Have bike, will travel - Kerwin to pedal cross country for area causes
When the sun makes its appearance next Saturday, Donald Kerwin plans to board his bike, tethered to a trailer, and head west. Destination: Apache Junction, Ariz., 2,000 miles through forest and prairie, plateau and desert. He intends to complete ...
When the sun makes its appearance next Saturday, Donald Kerwin plans to board his bike, tethered to a trailer, and head west.
Destination: Apache Junction, Ariz., 2,000 miles through forest and prairie, plateau and desert.
He intends to complete the trip in 35 days, averaging 60 miles a day, with most nights spent in a tent.
"It will be a challenge to accomplish," the novice biker and camper admits. But he relates this to the tough economic times America is facing. He's dubbed his mission "American Spirit."
"I'm relying on God's strength to get me there."
Kerwin, 54, is no stranger to the route, delivering and retrieving mom and step-dad Roger and Glenna Merritt from Arizona, come spring and fall. He flies down and drives north and vice versa.
But scenery whizzed by the chauffeur. He began to consider making the journey via bike.
Initially, the novice cyclist discounted his pedal-pushing plan as "frivolous" - until he determined it could be a fundraising initiative.
When he became unemployed, knee surgery precluding long hours standing at work, he decided to follow his dream.
"We need goals, to strive to achieve," Kerwin said.
He's chosen his hometown's Akeley Regional Community Center (ARCC), Hubbard County DAC and Headwaters Animal Shelter as donation recipients.
Pledges will be collected by the organizations, with "100 percent of the amount going to the charities," he said. "Nothing will go toward expenses."
His chosen route will avoid main highways. He plans to head down the eastern border of South Dakota to the southern rim of Nebraska and into Kansas, pedaling southwest across the Oklahoma panhandle and northwest tip of Texas into New Mexico and on to Arizona.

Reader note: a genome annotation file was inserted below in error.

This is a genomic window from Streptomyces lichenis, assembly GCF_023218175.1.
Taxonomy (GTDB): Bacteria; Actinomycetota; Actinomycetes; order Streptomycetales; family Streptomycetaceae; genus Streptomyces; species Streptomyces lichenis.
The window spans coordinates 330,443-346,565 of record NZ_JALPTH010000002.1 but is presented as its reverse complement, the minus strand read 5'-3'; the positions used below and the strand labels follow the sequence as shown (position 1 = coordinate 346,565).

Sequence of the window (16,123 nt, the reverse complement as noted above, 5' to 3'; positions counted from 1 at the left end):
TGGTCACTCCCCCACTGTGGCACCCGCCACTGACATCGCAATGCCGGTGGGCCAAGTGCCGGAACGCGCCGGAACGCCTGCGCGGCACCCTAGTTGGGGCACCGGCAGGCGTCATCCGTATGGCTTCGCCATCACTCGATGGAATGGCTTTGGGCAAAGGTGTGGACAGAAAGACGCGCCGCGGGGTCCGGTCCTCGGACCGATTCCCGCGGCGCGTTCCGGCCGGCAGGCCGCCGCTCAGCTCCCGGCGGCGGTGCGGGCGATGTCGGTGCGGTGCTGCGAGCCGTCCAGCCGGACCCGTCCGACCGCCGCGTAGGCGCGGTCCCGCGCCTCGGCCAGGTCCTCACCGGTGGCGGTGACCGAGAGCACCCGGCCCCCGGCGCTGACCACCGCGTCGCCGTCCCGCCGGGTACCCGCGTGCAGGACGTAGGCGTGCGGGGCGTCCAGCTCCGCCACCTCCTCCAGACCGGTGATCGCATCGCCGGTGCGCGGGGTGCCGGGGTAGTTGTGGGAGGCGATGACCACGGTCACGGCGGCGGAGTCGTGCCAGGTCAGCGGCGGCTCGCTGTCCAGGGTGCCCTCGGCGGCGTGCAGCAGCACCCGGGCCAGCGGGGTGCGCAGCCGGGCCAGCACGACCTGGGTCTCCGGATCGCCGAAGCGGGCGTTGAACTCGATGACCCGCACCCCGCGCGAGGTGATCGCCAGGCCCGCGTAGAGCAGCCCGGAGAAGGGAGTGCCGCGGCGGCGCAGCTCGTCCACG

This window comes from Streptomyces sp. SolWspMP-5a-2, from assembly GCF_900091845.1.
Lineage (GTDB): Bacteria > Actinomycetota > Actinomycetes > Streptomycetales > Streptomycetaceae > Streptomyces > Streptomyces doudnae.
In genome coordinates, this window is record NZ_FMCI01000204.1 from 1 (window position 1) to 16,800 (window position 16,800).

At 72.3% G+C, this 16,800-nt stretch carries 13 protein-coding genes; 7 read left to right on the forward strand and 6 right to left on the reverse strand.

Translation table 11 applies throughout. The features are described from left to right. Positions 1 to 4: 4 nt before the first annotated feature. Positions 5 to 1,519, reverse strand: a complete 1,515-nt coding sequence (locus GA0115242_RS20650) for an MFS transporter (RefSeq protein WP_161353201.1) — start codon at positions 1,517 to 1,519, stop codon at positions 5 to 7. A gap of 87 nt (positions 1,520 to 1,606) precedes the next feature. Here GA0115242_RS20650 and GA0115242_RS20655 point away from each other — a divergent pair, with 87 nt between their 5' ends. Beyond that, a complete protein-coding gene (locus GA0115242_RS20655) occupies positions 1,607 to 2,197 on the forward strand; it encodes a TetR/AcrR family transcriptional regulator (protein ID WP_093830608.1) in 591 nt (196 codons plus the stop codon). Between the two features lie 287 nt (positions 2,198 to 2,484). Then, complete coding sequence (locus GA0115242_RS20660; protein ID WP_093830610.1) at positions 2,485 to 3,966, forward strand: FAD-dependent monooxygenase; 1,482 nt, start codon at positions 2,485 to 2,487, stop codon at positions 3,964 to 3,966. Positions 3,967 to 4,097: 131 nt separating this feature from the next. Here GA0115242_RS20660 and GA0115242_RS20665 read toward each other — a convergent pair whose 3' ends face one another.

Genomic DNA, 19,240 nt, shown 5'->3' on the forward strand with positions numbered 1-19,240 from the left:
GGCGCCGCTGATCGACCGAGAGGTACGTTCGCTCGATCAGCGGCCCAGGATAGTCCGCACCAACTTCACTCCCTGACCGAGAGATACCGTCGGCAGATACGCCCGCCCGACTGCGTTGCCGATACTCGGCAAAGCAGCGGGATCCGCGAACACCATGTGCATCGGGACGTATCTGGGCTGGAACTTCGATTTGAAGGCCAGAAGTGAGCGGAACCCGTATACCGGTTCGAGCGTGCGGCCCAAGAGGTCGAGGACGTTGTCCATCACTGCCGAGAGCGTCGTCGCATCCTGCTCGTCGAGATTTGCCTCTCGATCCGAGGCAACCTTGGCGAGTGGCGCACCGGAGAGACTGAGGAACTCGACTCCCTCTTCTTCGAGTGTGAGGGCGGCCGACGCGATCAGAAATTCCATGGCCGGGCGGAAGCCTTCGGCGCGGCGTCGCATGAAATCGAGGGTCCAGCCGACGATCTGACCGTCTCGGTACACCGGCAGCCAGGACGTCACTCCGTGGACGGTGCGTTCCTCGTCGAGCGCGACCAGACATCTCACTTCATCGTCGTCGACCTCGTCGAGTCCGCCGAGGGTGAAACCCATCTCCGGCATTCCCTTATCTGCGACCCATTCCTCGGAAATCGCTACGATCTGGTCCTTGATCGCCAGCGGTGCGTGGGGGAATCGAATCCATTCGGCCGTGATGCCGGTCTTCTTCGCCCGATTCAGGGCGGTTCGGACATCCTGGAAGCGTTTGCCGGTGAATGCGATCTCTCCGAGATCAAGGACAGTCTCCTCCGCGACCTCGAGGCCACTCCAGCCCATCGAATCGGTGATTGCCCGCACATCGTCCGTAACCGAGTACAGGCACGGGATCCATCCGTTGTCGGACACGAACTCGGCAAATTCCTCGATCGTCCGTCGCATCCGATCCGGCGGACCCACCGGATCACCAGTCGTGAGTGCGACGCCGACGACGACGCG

Training began in January, on a stationary exercise bike. His regimen increased to include two 30-minute workouts of sit-ups, weight lifting and stretching "I'm not a fitness fanatic," he admits.
His outdoor bout on the bike last week ended in a fall after hitting an ice patch. "It knocked the wind out of me."
But it has not curtailed his spirit.
A 21-speed, second hand bike he purchased at the Rotary sale a year ago will propel him across the continent. Kerwin had initially planned to make the journey aboard a 30-year-old Sears freestyle, but Northern Cycle advised against it, citing a fractured hub.
"You won't make it out of Minnesota," they warned.
He was off to the bike shop this week for some lubrication and final adjustments, with headlights taillights and a basket added, before he pronounces it "road ready."
Initially, he'd hedged on wearing a helmet, but decided lack of the safety gear would set a poor example.
Kerwin headed to Bearly Used, where the inventory included a baseball and a child's helmets. Then, an employee recalled one had arrived the day before. Inside the box was a new helmet - that fit perfectly and matched his bike.
"It's daunting," he admits of his journey. "Rationally, I don't think I can do it on my own strength. With God helping me and blessing me, it will be done."
Watch for updates on his pedaling pilgrimage on the Enterprise Web site.
To make a donation to the ARCC, contact Fred Rogers at 237-5263. Funds will be used toward the Minnesota Folklore Theater, the school's original gym to be renovated for performances.
Contact Linda Hanson at the Hubbard County DAC at 237-8517 to make a pledge.
Make a donation to the Headwaters Animal
Shelter by contacting Julie Westby at 252-2265.
Pledge sheets will be available at each of the sites.